Saturday, 31 January 2015

Suramin and the Fragile X (Fmr1 knockout) mouse model (and autism)

Fancy some weekend reading? Well, you could do a lot worse than having a gander through the paper by Jane Naviaux and colleagues [1] (open-access) discussing the results of a whole host of analyses following the use of the antipurinergic agent suramin on a mouse model of Fragile X syndrome.
Overprotective mother, forbidden road trip...

Regular readers might remember some previous discussions about suramin - a pharmaceutic designed to treat African sleeping sickness - and autism which have graced this blog (see here and see here). Following a series of studies which looked at the physiological and behavioural effects of suramin administration on a mouse model trying to recreate conditions of maternal immune activation (MIA (which itself has some autism research history), authors this time turned their attention to a mouse model of Fragile X syndrome, a condition which can in humans manifest with autistic traits (sometimes).

The Naviaux paper is a whopper in terms of data accumulated and results so I'm not going to even try and summarise the findings aside from quoting the authors that their: "results support the novel conclusion that antipurinergic therapy is operating by a mechanism that lies close to the root cause of the core behaviors and development in both the environmental MIA, and the genetic Fragile X models of ASD [autism spectrum disorder]. This mechanism appears to be traceable to mitochondria and regulated by purinergic signaling." Both mitochondrial and purinergic issues have featured in the autism research historical tapestry before (see here and see here respectively).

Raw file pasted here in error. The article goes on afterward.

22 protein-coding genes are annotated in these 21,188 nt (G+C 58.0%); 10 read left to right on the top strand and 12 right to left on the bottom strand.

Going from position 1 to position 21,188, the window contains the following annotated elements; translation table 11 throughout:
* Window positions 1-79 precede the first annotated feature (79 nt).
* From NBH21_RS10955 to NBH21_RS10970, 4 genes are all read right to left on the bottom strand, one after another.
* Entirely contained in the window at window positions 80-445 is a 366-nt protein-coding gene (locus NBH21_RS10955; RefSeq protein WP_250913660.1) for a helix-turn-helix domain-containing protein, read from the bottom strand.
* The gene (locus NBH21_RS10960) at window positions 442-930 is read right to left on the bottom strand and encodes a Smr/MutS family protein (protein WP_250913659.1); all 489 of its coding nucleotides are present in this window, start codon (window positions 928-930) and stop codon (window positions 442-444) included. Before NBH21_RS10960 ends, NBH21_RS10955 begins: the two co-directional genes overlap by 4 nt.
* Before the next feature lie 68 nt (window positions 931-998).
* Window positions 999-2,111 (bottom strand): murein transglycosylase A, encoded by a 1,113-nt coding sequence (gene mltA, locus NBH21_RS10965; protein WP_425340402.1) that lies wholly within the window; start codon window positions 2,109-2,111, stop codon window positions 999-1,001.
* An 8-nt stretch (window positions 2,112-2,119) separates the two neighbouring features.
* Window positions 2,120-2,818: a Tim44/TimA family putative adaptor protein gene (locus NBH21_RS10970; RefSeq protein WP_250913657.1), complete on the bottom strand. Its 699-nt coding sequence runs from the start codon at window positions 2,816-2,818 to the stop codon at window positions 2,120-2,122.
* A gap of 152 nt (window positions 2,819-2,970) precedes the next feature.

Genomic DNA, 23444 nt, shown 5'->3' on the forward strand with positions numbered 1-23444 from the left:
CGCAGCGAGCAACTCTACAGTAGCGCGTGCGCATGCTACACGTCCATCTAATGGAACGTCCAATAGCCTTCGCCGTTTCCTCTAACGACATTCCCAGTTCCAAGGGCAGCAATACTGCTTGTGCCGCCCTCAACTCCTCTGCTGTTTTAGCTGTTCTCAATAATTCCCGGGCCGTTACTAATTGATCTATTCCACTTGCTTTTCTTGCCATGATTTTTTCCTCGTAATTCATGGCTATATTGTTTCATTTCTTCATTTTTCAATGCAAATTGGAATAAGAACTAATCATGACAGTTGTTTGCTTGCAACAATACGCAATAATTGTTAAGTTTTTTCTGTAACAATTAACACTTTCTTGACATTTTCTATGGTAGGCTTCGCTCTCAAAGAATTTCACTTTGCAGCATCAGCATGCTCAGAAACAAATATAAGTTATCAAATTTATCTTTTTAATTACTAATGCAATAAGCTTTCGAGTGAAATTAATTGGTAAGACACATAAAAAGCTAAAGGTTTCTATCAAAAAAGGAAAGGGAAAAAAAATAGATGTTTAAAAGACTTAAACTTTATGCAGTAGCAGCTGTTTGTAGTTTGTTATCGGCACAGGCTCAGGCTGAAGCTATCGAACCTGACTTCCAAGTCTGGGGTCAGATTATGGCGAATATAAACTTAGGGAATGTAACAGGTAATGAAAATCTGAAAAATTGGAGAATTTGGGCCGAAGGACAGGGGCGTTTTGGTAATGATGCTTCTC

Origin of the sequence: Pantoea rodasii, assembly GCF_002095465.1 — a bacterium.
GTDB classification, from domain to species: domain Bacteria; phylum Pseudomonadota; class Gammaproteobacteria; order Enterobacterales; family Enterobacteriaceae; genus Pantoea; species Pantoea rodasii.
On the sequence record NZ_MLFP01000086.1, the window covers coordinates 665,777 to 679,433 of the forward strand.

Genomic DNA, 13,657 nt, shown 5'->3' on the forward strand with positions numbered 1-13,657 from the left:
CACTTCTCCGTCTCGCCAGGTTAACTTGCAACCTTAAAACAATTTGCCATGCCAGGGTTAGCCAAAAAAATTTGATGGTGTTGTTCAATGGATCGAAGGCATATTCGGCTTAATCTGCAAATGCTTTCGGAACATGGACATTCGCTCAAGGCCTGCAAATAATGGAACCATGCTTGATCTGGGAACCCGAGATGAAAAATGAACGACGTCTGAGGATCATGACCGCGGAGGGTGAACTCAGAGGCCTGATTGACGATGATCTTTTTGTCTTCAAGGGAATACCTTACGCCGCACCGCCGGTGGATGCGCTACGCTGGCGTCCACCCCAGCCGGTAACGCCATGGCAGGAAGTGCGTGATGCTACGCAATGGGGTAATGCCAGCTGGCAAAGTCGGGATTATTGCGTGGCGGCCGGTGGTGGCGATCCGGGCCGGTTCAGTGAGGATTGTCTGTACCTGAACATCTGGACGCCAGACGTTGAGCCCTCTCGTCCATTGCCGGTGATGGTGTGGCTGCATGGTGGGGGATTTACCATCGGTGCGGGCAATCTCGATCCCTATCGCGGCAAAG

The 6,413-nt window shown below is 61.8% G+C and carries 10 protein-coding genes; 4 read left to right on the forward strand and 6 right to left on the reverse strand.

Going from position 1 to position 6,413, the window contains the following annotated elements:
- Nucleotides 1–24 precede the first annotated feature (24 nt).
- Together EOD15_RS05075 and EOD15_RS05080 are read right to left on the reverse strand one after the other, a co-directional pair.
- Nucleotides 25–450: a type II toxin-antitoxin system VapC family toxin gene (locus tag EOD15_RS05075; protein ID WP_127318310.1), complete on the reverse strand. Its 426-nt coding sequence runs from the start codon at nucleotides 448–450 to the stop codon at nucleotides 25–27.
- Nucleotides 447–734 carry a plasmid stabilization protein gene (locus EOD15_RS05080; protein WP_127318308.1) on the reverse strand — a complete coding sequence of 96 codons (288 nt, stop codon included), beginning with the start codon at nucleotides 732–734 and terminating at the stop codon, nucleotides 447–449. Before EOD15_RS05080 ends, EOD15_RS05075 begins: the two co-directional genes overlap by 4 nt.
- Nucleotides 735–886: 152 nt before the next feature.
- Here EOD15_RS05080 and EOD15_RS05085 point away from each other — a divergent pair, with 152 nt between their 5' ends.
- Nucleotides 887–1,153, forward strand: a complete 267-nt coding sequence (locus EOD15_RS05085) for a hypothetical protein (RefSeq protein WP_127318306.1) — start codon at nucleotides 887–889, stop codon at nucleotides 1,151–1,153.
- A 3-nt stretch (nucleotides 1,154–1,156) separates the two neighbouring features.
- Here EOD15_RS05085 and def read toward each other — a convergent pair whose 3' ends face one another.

Just before anyone makes a run on suramin, I might however point out a few things: (a) the current and previous results are based on mouse studies and mice are mice not humans, and (b) suramin, whilst indicated for sleeping sickness, is not without the possibility of some pretty important side-effects (see here).

Still, this latest paper again potentially opens up a number of promising lines of inquiry in need of further investigation. And the added bonus is to see some more metabolomics included in their results!

To close: INXS and Mystify.


[1] Naviaux JC. et al. Antipurinergic therapy corrects the autism-like features in the fragile X (Fmr1 knockout) mouse model. Molecular Autism 2015, 6:1

---------- Jane C Naviaux, Lin Wang, Kefeng Li, A Taylor Bright, William A Alaynick, Kenneth R Williams, Susan B Powell, & Robert K Naviaux (2015). Antipurinergic therapy corrects the autism-like features in the fragile X (Fmr1 knockout) mouse model Molecular Autism : 1186/2040-2392-6-1